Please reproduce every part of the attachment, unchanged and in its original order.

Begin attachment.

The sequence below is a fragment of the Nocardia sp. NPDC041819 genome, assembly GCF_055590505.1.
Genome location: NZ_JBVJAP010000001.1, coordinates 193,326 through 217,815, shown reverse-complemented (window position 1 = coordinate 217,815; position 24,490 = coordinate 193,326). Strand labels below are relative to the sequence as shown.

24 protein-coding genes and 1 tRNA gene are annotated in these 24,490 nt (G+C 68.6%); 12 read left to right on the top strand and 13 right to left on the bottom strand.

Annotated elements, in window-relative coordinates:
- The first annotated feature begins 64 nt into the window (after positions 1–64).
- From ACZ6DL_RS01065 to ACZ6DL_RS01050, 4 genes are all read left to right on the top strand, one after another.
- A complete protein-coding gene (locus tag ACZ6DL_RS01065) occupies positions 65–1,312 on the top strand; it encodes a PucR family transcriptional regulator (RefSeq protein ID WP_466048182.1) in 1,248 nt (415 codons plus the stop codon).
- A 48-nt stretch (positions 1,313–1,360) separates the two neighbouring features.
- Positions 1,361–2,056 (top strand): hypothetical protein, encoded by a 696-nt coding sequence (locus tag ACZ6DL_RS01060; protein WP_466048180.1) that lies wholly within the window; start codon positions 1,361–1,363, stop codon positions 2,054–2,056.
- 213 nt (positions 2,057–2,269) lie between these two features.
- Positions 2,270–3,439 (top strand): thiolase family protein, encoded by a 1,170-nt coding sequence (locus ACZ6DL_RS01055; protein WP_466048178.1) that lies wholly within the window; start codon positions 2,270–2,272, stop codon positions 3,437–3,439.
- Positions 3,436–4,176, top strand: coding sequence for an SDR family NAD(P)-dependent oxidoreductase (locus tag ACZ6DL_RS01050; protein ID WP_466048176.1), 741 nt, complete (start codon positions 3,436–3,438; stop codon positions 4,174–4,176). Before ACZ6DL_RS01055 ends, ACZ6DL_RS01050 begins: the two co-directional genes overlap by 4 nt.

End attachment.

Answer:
The sequence below is a fragment of the Nocardia sp. NPDC041819 genome, assembly GCF_055590505.1.
Genome location: NZ_JBVJAP010000001.1, coordinates 193,326 through 217,815, shown reverse-complemented (window position 1 = coordinate 217,815; position 24,490 = coordinate 193,326). Strand labels below are relative to the sequence as shown.

24 protein-coding genes and 1 tRNA gene are annotated in these 24,490 nt (G+C 68.6%); 12 read left to right on the top strand and 13 right to left on the bottom strand.

Annotated elements, in window-relative coordinates:
- The first annotated feature begins 64 nt into the window (after positions 1–64).
- From ACZ6DL_RS01065 to ACZ6DL_RS01050, 4 genes are all read left to right on the top strand, one after another.
- A complete protein-coding gene (locus tag ACZ6DL_RS01065) occupies positions 65–1,312 on the top strand; it encodes a PucR family transcriptional regulator (RefSeq protein ID WP_466048182.1) in 1,248 nt (415 codons plus the stop codon).
- A 48-nt stretch (positions 1,313–1,360) separates the two neighbouring features.
- Positions 1,361–2,056 (top strand): hypothetical protein, encoded by a 696-nt coding sequence (locus tag ACZ6DL_RS01060; protein WP_466048180.1) that lies wholly within the window; start codon positions 1,361–1,363, stop codon positions 2,054–2,056.
- 213 nt (positions 2,057–2,269) lie between these two features.
- Positions 2,270–3,439 (top strand): thiolase family protein, encoded by a 1,170-nt coding sequence (locus ACZ6DL_RS01055; protein WP_466048178.1) that lies wholly within the window; start codon positions 2,270–2,272, stop codon positions 3,437–3,439.
- Positions 3,436–4,176, top strand: coding sequence for an SDR family NAD(P)-dependent oxidoreductase (locus tag ACZ6DL_RS01050; protein ID WP_466048176.1), 741 nt, complete (start codon positions 3,436–3,438; stop codon positions 4,174–4,176). Before ACZ6DL_RS01055 ends, ACZ6DL_RS01050 begins: the two co-directional genes overlap by 4 nt.